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Development of Tick Fever in Dogs

This article written by Dr. Vimal Pandey Mumbai speaks volume about the development of tick fever in dogs. In earlier article we have discussed about tick infestation and in this one we speak on the onset of the disease. Let’s get ourselves educated!

By Dr. Vimal Pandey
4 mins read - 22-August-2022
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We had a couple come in yesterday, all frantic and worried about their pet beagle, Marshall. He wasn’t eating anything, running high on fever, with rising temperatures between 102-103. He had gotten pale and his condition worsened in a single night. The sole reason was - Tick Fever!


Tick fever is one of the most prevalent diseases in canines. A lot of content and information is available online regarding this particular topic, but I want to tone it down for a simpler and better understanding for the masses.


You can draw parallels between dengue in humans and tick fever in dogs. Tick fever affects your dog’s Red Blood Corpuscles in a way similar to how dengue affects humans. After the tick bites, the tick takes 10-21 days to develop and grow. In that time, the dog becomes anaemic and its urine may become visibly red because of the destruction of the RBCs. This disease may be classified as uncomplicated or complicated, but both are severe conditions.


In uncomplicated cases, dogs are acutely ill with fever, depression, anorexia, pale gums and dark urine. Some dogs may be affected with jaundice causing yellow gums and eyes, and some may collapse suddenly.


In complicated cases, signs may include acute kidney failure, neurological disorders, swelling of the legs, and breathing problems. Vomiting, shock and sometimes death may also occur. Hence, this disease cannot be taken lightly.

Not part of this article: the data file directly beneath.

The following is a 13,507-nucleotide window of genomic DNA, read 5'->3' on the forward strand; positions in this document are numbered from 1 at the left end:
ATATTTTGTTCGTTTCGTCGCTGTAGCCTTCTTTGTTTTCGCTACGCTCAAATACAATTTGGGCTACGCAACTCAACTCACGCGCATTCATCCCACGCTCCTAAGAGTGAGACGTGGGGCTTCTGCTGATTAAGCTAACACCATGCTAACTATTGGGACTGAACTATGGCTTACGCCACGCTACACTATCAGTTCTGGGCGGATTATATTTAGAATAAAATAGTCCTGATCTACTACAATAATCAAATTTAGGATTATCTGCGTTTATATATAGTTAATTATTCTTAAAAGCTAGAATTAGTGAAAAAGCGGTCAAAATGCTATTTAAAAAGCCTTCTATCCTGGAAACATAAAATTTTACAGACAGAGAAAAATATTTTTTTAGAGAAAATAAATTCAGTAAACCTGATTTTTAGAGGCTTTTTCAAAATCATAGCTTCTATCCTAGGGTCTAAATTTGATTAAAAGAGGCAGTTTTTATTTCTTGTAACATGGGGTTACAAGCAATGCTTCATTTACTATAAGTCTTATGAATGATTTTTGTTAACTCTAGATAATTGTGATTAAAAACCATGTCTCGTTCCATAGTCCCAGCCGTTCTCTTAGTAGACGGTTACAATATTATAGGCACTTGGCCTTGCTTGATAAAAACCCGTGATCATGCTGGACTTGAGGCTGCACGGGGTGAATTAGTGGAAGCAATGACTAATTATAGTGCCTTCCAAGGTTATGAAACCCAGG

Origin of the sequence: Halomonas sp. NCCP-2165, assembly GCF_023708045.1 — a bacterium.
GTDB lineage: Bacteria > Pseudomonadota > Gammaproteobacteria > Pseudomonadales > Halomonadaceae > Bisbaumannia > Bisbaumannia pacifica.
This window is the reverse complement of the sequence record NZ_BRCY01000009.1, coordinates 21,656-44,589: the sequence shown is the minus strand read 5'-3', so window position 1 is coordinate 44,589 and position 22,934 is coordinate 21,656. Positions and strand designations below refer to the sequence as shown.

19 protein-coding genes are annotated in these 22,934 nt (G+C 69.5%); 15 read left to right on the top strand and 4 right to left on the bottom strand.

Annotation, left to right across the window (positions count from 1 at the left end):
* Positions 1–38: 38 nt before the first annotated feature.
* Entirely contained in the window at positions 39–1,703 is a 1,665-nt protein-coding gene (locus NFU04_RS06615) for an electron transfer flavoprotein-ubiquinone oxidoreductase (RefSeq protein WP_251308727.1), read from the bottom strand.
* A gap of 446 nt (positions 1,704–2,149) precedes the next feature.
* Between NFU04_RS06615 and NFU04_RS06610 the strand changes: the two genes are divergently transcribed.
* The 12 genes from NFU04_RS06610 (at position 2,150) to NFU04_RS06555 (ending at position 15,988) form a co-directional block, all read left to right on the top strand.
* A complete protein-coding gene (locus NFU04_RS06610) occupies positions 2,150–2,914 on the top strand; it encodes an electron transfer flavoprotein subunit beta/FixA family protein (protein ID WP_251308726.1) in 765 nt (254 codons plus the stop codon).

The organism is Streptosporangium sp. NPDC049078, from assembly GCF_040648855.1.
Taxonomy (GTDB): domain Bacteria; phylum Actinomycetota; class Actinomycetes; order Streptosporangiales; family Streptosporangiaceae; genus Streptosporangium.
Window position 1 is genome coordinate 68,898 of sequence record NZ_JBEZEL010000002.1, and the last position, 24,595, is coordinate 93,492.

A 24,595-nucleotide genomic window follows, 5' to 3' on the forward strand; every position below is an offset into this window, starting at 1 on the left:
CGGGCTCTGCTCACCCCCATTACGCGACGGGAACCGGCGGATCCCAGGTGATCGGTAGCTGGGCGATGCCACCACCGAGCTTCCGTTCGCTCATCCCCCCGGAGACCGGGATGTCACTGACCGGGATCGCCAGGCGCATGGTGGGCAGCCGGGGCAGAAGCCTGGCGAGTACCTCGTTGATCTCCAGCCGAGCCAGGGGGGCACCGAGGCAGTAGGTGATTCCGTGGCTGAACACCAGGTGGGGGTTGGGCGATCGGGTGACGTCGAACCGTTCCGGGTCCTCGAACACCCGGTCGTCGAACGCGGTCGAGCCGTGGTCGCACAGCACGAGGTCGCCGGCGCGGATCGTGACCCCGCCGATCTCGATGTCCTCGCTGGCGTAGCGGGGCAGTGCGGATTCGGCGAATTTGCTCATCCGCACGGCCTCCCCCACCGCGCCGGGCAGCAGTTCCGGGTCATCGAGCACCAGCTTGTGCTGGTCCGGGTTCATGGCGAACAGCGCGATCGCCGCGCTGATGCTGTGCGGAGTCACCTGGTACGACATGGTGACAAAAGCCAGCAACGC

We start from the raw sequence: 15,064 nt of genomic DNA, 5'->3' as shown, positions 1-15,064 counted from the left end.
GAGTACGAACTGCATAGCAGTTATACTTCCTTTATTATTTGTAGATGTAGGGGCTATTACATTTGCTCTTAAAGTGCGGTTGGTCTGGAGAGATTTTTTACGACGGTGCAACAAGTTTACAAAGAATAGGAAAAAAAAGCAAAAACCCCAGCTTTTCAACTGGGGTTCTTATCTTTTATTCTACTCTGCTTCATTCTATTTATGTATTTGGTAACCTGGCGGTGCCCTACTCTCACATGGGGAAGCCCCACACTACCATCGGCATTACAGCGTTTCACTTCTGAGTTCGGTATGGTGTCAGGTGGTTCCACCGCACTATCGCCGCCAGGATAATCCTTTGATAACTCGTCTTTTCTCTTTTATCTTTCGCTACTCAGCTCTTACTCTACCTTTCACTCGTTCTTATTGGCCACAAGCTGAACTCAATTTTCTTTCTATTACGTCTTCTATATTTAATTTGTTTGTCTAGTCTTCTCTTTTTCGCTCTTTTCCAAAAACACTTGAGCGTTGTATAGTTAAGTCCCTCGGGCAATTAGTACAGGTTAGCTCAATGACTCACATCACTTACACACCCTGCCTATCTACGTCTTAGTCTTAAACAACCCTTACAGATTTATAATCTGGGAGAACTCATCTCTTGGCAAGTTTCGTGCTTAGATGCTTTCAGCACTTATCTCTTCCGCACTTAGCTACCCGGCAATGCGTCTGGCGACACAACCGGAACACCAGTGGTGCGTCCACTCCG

The treatment of tick fever is subjective to the state that you bring your pet into the clinic. I personally have experienced a few cases, where the pet gets fit in a single dose of medication while others have taken weeks to recover completely.


I recommend strongly, to be on the safer side, if you feel your pet is indicating loss of power, fatigue, loss of appetite and is having high or rising temperature, for precautionary purposes, take your pet to the vet. I have been practising my profession for more than a decade now from my clinic, ‘Supreme Pet Care and Animal Centre’, Naigon. We are lucky to have the right equipment and infrastructure to handle and look after most of the cases that we receive on a daily basis. You can now easily book your appointment with us through the Pawzeeble website!

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